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Editorial: 75 yrs after atomic bombings, Japan and world should push for nuclear abolition

Today, Aug. 6, marks the 75th anniversary of the U.S. atomic bombing of Hiroshima. Nagasaki will also commemorate the milestone year on Aug. 9 on its nuclear attack anniversary.

    A total of 210,000 people perished within a space of five months after the bombings in those western Japan cities, in which they were exposed to fierce blazes, blasts and radiation from the nuclear weapons. After World War II, Japan pursued a path toward becoming a pacifist nation based on those experiences.

    Japan is now asking itself if the world has gotten closer to existing without nuclear weapons, as desired by hibakusha, or survivors of the atomic bombings, and which has become a common ideal shared by the international community.

    In the wake of the U.S. military's first use of an atomic bomb in war, an American scientist who was involved in the development project for the nuclear weapons said in a comment distributed by a U.S. news agency that Hiroshima would be "a devastated area not unlike our conception of the moon" for nearly 75 years and that rainfall would "pick up the deadly rays."

    Those two cities were devastated by the atomic bombs. Yet in Hiroshima, street trams resumed operations a mere three days after the bombing and canna lilies reportedly bloomed about a month later.

    Today, Hiroshima is lush with greenery, a sight far from what the U.S. scientist predicted, making us feel the powerful vitality with which the city has risen from the ashes of atomic devastation.

    In the meantime, inhumane suffering brought by the two nuclear weapons has continued into the present.

    In the immediate aftermath of the atomic bombings, rain brought by an updraft from the blast fell on Hiroshima and Nagasaki along with radioactive materials, in what later became known as radioactive "black rain." Those who were affected by the black rain have suffered a wide range of health issues and their agony still continues today.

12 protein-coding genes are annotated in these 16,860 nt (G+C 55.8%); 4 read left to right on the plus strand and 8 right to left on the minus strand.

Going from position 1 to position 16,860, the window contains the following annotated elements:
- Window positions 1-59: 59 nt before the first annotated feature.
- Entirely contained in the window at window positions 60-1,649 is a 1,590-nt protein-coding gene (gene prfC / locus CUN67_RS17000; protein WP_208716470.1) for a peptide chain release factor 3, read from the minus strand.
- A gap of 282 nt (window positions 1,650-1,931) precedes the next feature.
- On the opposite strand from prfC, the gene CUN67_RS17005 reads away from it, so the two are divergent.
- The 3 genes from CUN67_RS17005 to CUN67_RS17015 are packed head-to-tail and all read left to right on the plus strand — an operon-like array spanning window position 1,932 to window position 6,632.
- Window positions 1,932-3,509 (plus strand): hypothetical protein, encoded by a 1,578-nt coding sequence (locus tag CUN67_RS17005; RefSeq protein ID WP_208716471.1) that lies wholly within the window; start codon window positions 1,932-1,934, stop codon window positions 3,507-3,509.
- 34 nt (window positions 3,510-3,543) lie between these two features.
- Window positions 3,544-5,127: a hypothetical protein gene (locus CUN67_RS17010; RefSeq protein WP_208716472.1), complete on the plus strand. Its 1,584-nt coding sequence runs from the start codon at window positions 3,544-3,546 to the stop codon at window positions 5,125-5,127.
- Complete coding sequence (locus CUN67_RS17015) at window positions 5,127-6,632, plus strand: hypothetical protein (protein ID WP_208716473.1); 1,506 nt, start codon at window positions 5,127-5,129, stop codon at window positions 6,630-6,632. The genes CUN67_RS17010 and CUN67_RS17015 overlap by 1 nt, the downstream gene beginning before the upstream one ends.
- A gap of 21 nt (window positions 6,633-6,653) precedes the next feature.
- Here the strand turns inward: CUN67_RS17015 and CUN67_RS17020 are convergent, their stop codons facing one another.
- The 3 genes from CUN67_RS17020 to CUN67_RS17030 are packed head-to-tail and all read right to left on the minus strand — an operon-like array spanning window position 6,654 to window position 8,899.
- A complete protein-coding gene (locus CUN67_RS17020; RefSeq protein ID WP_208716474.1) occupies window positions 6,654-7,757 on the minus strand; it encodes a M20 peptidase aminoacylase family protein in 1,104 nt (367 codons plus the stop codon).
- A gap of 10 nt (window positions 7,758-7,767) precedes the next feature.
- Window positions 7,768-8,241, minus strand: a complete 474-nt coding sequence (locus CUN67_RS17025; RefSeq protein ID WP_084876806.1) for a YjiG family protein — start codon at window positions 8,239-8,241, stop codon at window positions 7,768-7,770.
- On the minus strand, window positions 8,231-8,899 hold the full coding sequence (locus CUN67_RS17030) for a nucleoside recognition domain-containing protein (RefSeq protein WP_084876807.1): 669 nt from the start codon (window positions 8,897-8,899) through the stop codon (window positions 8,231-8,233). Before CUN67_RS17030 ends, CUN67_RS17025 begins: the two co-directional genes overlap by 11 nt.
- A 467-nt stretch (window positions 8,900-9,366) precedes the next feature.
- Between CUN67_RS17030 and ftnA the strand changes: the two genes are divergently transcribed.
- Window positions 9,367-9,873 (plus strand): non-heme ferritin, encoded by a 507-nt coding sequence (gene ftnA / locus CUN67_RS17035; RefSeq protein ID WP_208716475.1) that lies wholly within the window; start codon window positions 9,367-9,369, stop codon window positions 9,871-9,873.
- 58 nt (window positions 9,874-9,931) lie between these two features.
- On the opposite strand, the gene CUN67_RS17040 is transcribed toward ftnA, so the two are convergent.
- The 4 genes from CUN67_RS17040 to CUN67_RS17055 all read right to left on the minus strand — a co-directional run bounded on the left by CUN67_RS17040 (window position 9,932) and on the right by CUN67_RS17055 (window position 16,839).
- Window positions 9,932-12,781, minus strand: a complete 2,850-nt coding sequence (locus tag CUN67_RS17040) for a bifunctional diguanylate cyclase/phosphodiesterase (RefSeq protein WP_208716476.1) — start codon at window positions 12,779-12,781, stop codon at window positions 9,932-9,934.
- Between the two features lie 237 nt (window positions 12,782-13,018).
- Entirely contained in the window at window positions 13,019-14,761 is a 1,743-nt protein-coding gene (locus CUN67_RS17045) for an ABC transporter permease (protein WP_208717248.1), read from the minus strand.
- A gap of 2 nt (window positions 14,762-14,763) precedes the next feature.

In order not to repeat the same tragedy ever again, it is essential to remember the memories from the past and face up to the pain suffered by hibakusha. However, the world instead faces gloomy realities when it ought to be taking hibakusha's sufferings seriously.

    The nuclear powers have been modernizing their atomic weapons. The United States and Russia are competing to produce small yield nuclear warheads and, along with China, are competing fiercely for the development of hypersonic glide vehicles.

    North Korea has yet to give up its nuclear development programs even after an accord reached with the United States. India and Pakistan are reportedly increasing production of nuclear warheads as tensions between the neighboring countries rise.

    Nuclear disarmament has indeed suffered a setback. Both the U.S. and Russia withdrew from the Intermediate-Range Nuclear Forces Treaty originating in the Cold War era.

    Another treaty, which limits the number of nuclear warheads possessed by the U.S. and Russia, is set to expire in about six months. If Washington and Moscow fail in negotiations to extend the treaty, their mutual trust could be lost, accelerating the arms race and throwing the world into an even more perilous state than ever.

    During the Cold War, Washington and Moscow were embroiled in a nuclear arms race. After it peaked in the 1980s, both countries turned to nuclear disarmament. Then U.S. President Ronald Reagan stated that no one can win a nuclear war.

    Once a nuclear attack starts, major cities in the world would be destroyed and radioactive materials scattered across the globe, triggering a nuclear winter and annihilating humankind as a consequence.